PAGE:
Nike, adidas, and other shoe giants had a tough 2020, with a 70% decline in sales. Meanwhile, smaller running brands left them in the dust:
- Roger Federer-backed On Running grew 200% last year. The Swiss shoe firm is targeting an autumn IPO that could value the company at $5B.
- Cross-training shoe maker NOBULL saw 80% growth, nearly reaching a half-billion dollar valuation, and is on track to double sales through 2021.
- Sustainable shoe company Allbirds is reportedly filing for IPO with a potential $2B valuation.
Footwear for her. “Shrink it and pink it” won’t cut it anymore. Brands championing high-performance shoes for women, a traditionally underserved market, have seen exceptional growth.
- Brooks’ women’s performance segment grew 80% in Q1 of 2020, toppling giants like adidas and ASICS, whose sales in that category declined 35%.
- Five-time Olympian Allyson Felix launched Saysh One following a high-profile breakup with Nike. The shoe giant wanted to dock Felix’s pay by 70% after her pregnancy.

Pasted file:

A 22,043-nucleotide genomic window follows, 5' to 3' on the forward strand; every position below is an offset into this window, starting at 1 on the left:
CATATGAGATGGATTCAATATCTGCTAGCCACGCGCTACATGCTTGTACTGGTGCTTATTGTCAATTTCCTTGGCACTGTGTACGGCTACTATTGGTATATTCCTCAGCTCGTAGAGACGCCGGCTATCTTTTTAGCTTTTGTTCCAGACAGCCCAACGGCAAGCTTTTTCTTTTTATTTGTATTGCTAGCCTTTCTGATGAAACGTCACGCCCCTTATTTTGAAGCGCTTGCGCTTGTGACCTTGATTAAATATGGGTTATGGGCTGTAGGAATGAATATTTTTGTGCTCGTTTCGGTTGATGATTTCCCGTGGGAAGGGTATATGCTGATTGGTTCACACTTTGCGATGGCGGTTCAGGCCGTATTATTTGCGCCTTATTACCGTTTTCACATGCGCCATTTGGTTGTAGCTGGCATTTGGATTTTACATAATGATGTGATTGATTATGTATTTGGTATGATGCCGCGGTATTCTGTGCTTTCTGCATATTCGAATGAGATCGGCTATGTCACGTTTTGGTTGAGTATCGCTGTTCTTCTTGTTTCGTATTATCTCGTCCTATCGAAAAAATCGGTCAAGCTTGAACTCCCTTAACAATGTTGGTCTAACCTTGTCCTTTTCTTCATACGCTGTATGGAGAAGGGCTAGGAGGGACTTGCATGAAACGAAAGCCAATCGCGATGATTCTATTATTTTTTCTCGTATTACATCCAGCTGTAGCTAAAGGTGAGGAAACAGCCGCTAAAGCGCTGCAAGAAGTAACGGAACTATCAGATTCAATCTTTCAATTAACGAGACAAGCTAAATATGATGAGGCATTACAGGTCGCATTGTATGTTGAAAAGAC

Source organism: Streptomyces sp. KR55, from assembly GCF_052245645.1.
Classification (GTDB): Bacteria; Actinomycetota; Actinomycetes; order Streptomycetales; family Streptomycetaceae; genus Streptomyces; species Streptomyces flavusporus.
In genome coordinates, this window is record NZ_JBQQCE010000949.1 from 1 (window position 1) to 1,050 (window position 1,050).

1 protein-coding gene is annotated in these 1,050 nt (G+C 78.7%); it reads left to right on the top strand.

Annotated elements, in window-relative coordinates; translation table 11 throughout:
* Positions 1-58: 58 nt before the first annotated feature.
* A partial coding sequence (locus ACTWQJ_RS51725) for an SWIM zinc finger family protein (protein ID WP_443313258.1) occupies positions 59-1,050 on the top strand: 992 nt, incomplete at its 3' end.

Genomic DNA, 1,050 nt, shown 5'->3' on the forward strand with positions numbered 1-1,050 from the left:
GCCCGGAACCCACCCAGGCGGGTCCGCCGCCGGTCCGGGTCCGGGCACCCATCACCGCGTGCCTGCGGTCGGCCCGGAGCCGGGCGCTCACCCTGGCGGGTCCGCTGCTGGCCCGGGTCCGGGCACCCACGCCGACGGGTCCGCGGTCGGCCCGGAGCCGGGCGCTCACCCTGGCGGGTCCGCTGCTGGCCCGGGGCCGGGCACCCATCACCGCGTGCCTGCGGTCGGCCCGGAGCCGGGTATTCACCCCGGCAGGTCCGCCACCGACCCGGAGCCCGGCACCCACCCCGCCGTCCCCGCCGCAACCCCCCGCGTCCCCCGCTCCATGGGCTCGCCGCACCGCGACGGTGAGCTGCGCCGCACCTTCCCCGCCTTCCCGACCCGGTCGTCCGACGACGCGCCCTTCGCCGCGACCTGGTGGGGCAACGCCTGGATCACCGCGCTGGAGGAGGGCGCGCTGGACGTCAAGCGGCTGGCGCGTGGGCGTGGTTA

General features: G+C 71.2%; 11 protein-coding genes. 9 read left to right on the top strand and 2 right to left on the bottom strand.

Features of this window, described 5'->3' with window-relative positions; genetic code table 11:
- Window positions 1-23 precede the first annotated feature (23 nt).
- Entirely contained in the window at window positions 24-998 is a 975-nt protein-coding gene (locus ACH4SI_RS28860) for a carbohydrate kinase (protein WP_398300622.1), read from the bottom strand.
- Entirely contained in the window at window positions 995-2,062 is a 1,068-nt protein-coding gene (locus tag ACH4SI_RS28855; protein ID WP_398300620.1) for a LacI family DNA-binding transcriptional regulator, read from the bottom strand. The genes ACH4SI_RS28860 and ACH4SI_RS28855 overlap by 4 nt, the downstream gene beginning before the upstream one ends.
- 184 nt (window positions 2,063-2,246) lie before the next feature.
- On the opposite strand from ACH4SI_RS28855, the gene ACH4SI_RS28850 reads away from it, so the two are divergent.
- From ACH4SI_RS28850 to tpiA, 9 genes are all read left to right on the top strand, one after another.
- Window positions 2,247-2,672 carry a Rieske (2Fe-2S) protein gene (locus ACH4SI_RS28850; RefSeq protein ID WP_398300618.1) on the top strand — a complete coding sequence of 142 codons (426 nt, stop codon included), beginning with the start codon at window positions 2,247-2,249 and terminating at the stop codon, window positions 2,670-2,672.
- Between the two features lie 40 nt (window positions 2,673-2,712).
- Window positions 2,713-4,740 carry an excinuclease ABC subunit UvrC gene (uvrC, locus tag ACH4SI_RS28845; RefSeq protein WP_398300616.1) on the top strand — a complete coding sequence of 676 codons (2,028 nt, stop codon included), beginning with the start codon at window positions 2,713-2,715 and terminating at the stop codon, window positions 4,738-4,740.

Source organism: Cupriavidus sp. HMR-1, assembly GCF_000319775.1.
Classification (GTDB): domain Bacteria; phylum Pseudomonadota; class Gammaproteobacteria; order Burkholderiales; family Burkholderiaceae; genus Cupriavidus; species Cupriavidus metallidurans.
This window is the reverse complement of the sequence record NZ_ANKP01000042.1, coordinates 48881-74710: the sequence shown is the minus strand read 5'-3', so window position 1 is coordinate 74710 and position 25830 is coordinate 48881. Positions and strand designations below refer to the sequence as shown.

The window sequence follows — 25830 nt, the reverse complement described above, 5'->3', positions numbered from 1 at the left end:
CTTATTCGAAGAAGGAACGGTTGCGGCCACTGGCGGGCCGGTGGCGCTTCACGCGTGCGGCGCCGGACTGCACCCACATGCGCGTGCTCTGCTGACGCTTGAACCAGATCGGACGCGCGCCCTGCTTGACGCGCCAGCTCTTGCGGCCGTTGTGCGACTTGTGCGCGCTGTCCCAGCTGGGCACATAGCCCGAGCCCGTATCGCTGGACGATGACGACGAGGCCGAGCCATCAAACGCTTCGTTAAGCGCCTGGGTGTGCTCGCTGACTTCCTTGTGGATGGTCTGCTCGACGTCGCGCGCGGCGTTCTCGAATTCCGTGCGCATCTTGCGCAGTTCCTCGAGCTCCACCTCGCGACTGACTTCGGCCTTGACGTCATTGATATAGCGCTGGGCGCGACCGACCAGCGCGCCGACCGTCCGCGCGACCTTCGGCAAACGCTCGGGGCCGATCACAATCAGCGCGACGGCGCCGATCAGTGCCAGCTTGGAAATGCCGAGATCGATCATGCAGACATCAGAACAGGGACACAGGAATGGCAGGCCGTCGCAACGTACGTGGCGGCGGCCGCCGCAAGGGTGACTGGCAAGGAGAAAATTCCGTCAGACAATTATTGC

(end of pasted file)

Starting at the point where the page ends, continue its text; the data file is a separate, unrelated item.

- HOKA, led by Wendy Yang (the first female president of a running brand), saw sales explode 58% to $352M during the pandemic.
A new consumer. Public distrust of large corporations is high following widespread “slack-tivisim” during social justice movements last year. 54% of consumers say they would boycott products because of the company’s position on social causes.
A new playbook. Stepping up are smaller shoe brands, founded by athletes with skin in the game. Take Allbirds or HOKA, both led by former professional athletes who advocate for authenticity. They’ve leveraged innovative strategies, partnering with diverse brand ambassadors, executing culturally important collabs, and building cult-like fanbases.
In other news, Nike built another Olympic record-breaking super shoe, lululemon will launch its first shoe line this year, and emerging startups are elevating footwear tech — such as $300 smart insoles by Nurvv and pace tech by Vimazi.
Takeaway: Footwear fanatics are shifting their priorities. While smaller running shoes may never truly dethrone Nike or adidas, they’re steadily carving away a niche of gung-ho runners who value performance, inclusivity, and authenticity.